For plan sponsors that are required to conduct an employee benefit plan audit, the process can be stressful. The Internal Revenue Service (IRS) and Department of Labor (DOL) regulate benefit plans and require an independent accounting firm to conduct an audit of the plan. Their role is to review and audit the plan’s operations, which means requests for financial disbursements, participant eligibility, insurance, investments and other plan documentation. Once audit work has begun, it’s common for auditors to make additional requests for information, ask questions about specific aspects of the plan and review information with you. While this may seem overwhelming, especially if it’s the company’s first benefit plan audit, there are steps you can take to make the process go smoothly. To help clients, prospects and others prepare for their first plan audit, JLK Rosenberger has provided a list of preparation tips below.
Preparing for Your First Plan Audit
- Hire a Qualified Auditor – It’s important to work with an experienced plan auditor who understands the nuances of benefit plan audits. There is a misconception that if a firm can conduct a financial statement audit they are automatically qualified to perform the plan audit. This is simply not true as experience is the key. In a study published by the Department of Labor there was a clear link between the number of plan audits performed by a firm and the quality of audit work performed. While this doesn’t mean an experienced audit firm will never commit mistakes, it does highlight an important trend that plan sponsors need to consider.
- Determine Audit Type – There are two types of benefit plan audits that are generally conducted: full and limited scope audits. In a limited scope audit your auditor is relying on the accuracy of the information certified by the bank or other financial institution. In a full scope audit additional examination takes place to ensure certain pieces of financial information are accurate. To determine which audit type is needed, communicate with your custodian to ensure they can provide the certification needed.
- Proactive Communication – The best thing you can do is communicate with your auditor as early as possible about what to expect during the audit and what information is needed. Initial discussions about how many people will be on site during the audit, how long it will take and when documentation is needed from you will be very helpful. Through these discussions you can determine how much time you will need to be available to work with auditors as the need arises while they are on site. It also allows you to ready requested documents ahead of time and ensure they are available during fieldwork. Remember, proactive communication with your auditor will help ensure your expectations are aligned and questions are answered.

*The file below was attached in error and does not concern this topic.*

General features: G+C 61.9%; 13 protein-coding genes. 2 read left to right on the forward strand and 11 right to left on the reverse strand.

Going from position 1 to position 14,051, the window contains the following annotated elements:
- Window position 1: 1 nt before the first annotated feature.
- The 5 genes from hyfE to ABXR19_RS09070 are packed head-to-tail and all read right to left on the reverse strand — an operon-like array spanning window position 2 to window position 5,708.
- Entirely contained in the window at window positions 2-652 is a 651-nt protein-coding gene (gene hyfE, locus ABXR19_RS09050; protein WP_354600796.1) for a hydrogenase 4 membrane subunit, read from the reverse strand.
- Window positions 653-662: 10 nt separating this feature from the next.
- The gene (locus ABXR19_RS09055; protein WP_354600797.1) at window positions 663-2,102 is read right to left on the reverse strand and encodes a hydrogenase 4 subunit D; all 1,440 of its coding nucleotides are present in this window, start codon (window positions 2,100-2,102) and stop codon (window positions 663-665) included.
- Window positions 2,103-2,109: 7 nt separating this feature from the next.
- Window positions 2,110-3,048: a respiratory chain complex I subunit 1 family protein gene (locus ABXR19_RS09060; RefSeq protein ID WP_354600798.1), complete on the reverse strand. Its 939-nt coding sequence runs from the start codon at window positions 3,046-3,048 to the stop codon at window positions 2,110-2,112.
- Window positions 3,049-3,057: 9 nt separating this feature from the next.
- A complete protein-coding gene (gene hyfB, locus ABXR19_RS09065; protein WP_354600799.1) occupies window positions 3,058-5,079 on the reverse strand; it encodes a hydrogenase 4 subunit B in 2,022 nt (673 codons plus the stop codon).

- Obtain Needed Documents – As discussed above, it’s important to have the needed documents ready for auditor review. While each benefit plan audit is different, there is a common set of documents that must be examined during a plan audit. Information on participant distributions, loans, plan documents, employee files, payroll records, investment reports, service provider agreements, fidelity bond, investment policy statements and a copy of the draft IRS Form 5500 is an excellent starting point. It’s also important to share information on prohibited transactions that may have occurred.
- Discussion with Third Party Administrator (TPA) – Getting on the same page with your TPA is important because they often manage much of the information your audit firm will need. Key issues to discuss with them include who your main point of contact will be during the audit, whether online access to reporting is available, what information is needed from you to ensure timely reporting and when you can expect them to have the reporting package ready. Having these discussions early will minimize the opportunity for surprises and unexpected delays.
There is no doubt that the first-year plan audit can be challenging. However, through proper planning and communication, the process often runs much smoother. If you have questions about preparing for your first plan audit or need assistance with your plan audit, JLK Rosenberger can help. For additional information please call us at 949-860-9902 or click here to contact us. We look forward to speaking with you soon.